2nd April 1977: Red Rum wins an unprecedented third Grand National horse race
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2nd April 1977: Red Rum wins an unprecedented third Grand National horse race

September 6, 2019


Hello, and welcome to HistoryPod. On 2nd April 1977 the racehorse Red Rum won
an historic third Grand National at Aintree Racecourse in Liverpool. The Grand National is an annual steeplechase
that has been run since 1839, except for a brief interruption during the Second World
War when Aintree Racecourse was commandeered for use by the army. Regarded as one of the hardest horse races
in the world, the Grand National has been known to tempt even the most reluctant of
Britain’s gamblers. The thoroughbred horse Red Rum had secured
a number of wins in his early career before being bought by trainer Ginger McCain on behalf
of Noel le Mare. Discovering that the horse had a hoof condition
that threatened his ability to run, McCain took to training Red Rum on the beach at the
seaside town of Southport where it is alleged the salt water helped to resolve the problem. Red Rum ran his first Grand National in 1973,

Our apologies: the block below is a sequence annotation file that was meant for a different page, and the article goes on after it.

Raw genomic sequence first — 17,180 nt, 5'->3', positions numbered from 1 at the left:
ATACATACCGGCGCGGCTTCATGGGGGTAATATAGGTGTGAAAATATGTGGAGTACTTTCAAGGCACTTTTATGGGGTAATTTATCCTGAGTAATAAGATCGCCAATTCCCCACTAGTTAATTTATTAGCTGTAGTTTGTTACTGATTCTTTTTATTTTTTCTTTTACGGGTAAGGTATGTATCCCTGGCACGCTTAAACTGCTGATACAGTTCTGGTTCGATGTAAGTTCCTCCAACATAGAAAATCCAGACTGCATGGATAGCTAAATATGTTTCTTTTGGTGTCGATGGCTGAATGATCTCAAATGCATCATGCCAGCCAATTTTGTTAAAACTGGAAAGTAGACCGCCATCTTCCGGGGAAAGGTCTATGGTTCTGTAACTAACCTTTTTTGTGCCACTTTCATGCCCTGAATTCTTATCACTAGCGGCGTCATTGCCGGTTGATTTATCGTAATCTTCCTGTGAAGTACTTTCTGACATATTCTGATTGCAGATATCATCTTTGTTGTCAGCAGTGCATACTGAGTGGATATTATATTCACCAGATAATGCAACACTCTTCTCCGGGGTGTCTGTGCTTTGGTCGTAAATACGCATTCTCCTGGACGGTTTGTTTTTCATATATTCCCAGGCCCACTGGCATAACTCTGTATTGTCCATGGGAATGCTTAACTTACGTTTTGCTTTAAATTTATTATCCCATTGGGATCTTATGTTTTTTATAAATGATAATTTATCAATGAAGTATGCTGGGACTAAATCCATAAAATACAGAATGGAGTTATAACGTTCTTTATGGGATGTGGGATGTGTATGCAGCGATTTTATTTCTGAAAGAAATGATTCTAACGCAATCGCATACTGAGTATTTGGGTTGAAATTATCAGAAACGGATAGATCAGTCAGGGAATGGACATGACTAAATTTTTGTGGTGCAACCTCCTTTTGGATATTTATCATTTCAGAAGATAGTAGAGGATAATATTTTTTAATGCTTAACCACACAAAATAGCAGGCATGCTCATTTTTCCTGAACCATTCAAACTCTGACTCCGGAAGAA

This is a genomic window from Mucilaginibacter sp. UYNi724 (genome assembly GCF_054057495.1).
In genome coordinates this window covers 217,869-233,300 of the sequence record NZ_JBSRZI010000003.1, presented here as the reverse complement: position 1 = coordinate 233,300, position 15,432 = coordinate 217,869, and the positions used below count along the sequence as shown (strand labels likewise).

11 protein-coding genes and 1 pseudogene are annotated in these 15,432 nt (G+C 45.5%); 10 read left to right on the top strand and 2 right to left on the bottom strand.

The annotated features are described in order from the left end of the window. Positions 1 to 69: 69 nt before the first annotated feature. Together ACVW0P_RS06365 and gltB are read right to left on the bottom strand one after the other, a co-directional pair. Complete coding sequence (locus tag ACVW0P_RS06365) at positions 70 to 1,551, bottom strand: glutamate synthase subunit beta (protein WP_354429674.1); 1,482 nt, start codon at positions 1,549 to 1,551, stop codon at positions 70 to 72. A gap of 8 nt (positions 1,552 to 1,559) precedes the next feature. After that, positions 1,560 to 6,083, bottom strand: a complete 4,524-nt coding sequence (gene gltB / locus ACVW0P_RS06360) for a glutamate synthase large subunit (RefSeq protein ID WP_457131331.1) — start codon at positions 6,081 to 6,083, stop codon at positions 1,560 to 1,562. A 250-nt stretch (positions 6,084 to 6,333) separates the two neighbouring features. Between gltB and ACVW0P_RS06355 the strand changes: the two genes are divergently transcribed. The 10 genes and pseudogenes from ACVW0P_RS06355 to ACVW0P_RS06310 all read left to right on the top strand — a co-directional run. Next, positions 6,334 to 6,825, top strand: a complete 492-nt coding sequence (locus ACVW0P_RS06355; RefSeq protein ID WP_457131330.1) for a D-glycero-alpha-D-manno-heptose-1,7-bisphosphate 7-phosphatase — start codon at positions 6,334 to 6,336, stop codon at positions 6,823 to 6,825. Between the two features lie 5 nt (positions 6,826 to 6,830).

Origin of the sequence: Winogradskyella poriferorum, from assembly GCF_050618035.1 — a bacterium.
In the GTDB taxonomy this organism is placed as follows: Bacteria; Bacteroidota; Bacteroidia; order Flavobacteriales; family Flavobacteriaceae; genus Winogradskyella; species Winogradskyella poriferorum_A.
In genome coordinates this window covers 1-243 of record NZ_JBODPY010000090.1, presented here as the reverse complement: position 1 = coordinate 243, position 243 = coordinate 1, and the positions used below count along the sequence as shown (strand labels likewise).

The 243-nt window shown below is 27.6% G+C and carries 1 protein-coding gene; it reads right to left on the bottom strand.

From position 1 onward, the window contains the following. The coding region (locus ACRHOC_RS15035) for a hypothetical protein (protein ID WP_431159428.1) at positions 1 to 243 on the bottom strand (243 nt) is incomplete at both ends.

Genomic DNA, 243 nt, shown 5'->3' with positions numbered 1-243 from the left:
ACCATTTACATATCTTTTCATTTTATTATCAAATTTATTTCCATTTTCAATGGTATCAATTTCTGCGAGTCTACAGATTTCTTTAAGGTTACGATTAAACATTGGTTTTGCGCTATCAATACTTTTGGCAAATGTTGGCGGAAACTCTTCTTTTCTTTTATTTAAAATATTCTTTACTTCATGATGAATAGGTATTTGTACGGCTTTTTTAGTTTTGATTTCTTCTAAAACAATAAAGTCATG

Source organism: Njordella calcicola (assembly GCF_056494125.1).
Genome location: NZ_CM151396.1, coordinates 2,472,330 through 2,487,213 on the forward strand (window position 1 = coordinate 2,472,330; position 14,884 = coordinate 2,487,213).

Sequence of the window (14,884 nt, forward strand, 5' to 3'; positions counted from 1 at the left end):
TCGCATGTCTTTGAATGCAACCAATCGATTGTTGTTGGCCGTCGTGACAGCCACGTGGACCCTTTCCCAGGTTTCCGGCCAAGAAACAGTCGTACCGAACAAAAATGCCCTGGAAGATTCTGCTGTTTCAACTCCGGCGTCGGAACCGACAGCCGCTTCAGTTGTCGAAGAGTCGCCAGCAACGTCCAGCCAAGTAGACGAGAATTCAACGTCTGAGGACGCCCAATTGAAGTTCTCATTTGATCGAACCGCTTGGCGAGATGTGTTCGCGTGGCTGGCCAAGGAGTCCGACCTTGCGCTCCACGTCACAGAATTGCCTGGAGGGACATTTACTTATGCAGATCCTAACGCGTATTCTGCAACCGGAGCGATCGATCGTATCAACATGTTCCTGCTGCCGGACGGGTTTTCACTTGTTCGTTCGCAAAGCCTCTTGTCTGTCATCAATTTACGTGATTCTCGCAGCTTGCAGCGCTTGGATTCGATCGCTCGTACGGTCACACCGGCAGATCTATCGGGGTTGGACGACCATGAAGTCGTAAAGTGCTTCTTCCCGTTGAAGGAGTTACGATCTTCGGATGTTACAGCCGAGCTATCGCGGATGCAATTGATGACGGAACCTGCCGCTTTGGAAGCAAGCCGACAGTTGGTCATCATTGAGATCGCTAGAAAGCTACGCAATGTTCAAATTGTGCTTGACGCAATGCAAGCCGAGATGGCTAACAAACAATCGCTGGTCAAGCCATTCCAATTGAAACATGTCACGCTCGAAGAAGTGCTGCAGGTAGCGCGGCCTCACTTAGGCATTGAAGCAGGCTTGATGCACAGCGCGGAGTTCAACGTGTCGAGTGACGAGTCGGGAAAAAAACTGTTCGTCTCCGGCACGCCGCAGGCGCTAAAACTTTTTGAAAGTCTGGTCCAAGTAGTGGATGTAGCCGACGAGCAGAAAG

ridden by jockey Brian Fletcher. Having trailed the Australian horse Crisp
for most of the race, Red Rum gained ground on the final straight and secured the win
by three-quarters of a length. Red Rum returned to Aintree the following
year where he again won the Grand National. The next two years saw Red Rum beaten to second
place but, on 2 April 1977, the horse once again secured the winning position in Britain’s
most famous horse race. At twelve years old many people had doubted
whether Red Rum was capable of even finishing the race, let alone win it. Red Rum’s third and final Grand National
victory secured his place as the most successful horse in the race’s history. He was retired from racing the following year, but remains the most famous name in British horse racing.

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